The U.S. Centers for Disease Control is the nation’s top public health agency. Yesterday, the CDC relaxed its COVID-19 guidelines by dropping certain recommendations, saying Americans no longer need to quarantine themselves or keep their distance from others after close contact with an infected person.
Officials say that more than 2 ½ years after the start of the pandemic, about 95% of Americans 16 and older have some level of immunity, from being either vaccinated or infected. The virus still exists, and new infections continue in the population.
However, “the current conditions of this pandemic are very different from those of the last two years,” says the CDC’s Greta Massetti, an author of the guidelines.
Masks continue to be recommended only in areas where community transmission is deemed high or if a person is considered at high risk of severe illness. This includes the elderly and those with compromised immune systems or other serious health conditions.
Many places around the country long ago abandoned social distancing and other once-common precautions. But some of yesterday’s changes could be important for schools, which resume classes this month in many parts of the country.
Even before the latest guidance, school districts across the country had scaled back COVID-19 precautions. Some have even promised a return to pre-pandemic schooling. For example, masks will be optional in most districts when classes resume. Some of the nation’s largest districts have dialed back or entirely eliminated testing requirements.
Public schools in Los Angeles are ending weekly COVID-19 tests, the district announced last week. Schools in North Carolina’s Wake County have also dropped weekly testing.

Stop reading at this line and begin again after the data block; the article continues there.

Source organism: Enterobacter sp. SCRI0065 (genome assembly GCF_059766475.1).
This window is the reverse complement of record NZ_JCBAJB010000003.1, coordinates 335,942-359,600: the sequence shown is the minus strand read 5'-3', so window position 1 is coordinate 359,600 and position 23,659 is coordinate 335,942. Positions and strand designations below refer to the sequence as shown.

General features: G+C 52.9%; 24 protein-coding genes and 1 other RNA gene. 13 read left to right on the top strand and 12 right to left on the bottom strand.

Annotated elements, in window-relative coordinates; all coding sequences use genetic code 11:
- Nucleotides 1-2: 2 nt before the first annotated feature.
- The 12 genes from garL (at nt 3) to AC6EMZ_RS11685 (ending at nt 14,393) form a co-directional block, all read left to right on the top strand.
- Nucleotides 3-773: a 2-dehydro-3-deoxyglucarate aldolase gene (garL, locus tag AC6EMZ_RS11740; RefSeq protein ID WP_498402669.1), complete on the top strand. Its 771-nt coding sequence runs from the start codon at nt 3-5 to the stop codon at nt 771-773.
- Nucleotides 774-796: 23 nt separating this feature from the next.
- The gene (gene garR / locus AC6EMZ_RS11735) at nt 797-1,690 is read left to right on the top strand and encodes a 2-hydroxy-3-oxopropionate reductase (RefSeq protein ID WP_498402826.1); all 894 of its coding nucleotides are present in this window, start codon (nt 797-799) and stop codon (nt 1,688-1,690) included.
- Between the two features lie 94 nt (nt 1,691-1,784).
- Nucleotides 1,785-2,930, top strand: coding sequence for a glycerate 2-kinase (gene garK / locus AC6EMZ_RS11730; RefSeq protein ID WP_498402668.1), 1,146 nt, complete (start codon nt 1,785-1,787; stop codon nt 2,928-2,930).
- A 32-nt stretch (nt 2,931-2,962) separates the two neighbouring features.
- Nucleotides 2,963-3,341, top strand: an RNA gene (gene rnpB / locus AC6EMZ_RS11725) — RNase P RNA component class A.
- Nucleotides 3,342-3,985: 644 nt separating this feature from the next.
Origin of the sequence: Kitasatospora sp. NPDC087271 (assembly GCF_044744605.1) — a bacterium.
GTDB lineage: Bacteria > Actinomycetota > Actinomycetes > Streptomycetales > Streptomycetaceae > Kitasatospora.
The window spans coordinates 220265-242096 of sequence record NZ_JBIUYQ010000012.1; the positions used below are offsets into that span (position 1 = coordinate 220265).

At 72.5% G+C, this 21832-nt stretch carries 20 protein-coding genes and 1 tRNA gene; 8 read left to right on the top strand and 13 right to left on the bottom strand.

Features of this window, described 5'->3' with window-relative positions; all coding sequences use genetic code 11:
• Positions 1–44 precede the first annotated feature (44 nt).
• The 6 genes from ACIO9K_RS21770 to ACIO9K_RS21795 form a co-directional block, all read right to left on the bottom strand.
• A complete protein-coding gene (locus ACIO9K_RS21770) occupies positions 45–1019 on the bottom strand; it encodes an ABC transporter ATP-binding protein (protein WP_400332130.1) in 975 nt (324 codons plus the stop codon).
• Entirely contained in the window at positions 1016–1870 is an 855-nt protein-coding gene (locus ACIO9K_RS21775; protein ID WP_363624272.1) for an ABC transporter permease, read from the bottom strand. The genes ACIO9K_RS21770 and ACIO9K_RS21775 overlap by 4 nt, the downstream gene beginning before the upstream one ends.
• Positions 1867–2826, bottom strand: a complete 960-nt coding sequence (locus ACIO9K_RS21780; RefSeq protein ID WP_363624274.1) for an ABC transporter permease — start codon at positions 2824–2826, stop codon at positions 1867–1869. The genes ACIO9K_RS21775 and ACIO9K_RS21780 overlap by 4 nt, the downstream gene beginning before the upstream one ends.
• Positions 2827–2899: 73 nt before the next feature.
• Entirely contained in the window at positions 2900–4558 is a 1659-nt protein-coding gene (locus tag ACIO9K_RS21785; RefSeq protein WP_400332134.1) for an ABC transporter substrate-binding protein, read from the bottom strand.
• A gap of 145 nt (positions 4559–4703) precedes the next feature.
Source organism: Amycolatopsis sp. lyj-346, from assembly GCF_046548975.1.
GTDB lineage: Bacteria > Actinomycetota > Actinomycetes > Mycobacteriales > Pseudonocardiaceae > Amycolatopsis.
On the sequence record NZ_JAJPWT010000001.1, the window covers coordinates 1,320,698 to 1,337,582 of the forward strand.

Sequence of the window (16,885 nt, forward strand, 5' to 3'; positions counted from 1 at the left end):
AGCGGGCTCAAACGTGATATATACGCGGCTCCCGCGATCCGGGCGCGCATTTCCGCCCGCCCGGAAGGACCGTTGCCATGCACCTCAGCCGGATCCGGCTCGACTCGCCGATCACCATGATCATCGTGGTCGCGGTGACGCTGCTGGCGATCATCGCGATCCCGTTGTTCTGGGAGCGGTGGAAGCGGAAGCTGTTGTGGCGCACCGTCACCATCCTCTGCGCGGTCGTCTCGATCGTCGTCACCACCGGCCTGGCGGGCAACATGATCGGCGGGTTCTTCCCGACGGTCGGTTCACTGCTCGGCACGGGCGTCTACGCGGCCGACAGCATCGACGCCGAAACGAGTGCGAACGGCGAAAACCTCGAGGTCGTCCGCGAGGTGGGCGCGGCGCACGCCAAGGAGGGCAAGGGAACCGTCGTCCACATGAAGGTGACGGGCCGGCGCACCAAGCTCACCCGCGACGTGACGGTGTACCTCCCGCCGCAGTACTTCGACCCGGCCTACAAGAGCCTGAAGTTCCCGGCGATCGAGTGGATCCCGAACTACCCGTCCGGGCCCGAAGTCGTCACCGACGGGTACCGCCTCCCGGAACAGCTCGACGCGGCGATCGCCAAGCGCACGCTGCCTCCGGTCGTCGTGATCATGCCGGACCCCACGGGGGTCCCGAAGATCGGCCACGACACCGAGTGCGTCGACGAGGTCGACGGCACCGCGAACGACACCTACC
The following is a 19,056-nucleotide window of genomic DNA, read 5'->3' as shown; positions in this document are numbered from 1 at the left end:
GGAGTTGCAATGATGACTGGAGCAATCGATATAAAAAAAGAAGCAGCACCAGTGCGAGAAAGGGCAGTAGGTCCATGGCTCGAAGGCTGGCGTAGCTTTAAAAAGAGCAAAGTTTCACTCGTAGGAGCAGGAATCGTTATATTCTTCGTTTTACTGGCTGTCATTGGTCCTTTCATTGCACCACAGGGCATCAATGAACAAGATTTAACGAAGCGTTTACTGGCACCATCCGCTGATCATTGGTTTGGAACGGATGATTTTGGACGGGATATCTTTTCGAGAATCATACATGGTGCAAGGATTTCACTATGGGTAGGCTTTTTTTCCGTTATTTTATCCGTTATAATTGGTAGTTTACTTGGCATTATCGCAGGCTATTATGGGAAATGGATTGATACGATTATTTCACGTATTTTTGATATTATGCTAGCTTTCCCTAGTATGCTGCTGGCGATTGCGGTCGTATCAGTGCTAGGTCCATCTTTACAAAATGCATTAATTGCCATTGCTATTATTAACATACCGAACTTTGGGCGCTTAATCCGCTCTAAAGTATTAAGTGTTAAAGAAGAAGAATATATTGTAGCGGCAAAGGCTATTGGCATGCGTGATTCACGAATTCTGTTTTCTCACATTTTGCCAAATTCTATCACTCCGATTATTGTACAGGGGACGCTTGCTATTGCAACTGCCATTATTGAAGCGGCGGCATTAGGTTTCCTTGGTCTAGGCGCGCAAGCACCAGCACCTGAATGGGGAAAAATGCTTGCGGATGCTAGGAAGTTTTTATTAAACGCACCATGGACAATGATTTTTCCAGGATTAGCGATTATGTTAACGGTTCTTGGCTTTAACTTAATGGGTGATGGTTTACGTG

The new recommendations make keeping children in school a priority, says Joseph Allen, director of Harvard University’s healthy building program. He says previous isolation policies forced millions of students to stay home from school, even though the virus poses a relatively low risk to young people.
“Entire classrooms of kids had to miss school if they were deemed a close contact,” American Federation of Teachers President Randi Weingarten says. “The closed schools and learning disruption have been devastating.”
Others contend the CDC is going too far in relaxing its guidelines.
Allowing students to return to school five days after infection, without proof of a negative COVID-19 test, could lead to outbreaks, says Anne Sosin, a public health researcher. That could force entire schools to close temporarily if teachers get sick in large numbers—a dilemma that some schools faced last year.
“All of us want a stable school year, but wishful thinking is not the strategy for getting there,” Sosin asserts.
The CDC previously said people not up to date on COVID-19 vaccinations should stay home for at least five days after close contact with a person testing positive. Now the agency says quarantining at home isn’t necessary. However, it does urge those people to wear a high-quality mask for 10 days and get tested after five.
The agency continues to advise that people who test positive should isolate from others for at least five days, regardless of vaccination status.
Also on Thursday, the Food and Drug Administration updated its recommendations for how many times people exposed to COVID-19 should test. Previously, the FDA advised taking two rapid antigen tests over two or three days to rule out infection.
Now the agency recommends three tests. The change is based on new studies that suggest the old protocol can miss too many infections—and result in spreading the virus, especially if they don’t develop symptoms.
“After two years of uncertainty and disruption,” says educator Weingarten of the changes, “we need as normal a year as possible so we can focus like a laser on what kids need.”
The grass withers, the flower fades, but the word of our God will stand forever. — Isaiah 40:8, 1 Peter 1:24-25
(A sign asks those getting vaccinated to keep six feet apart during the vaccination event in January 2021 at Nevada Union High School in Grass Valley, California. Elias Funez/The Union via AP)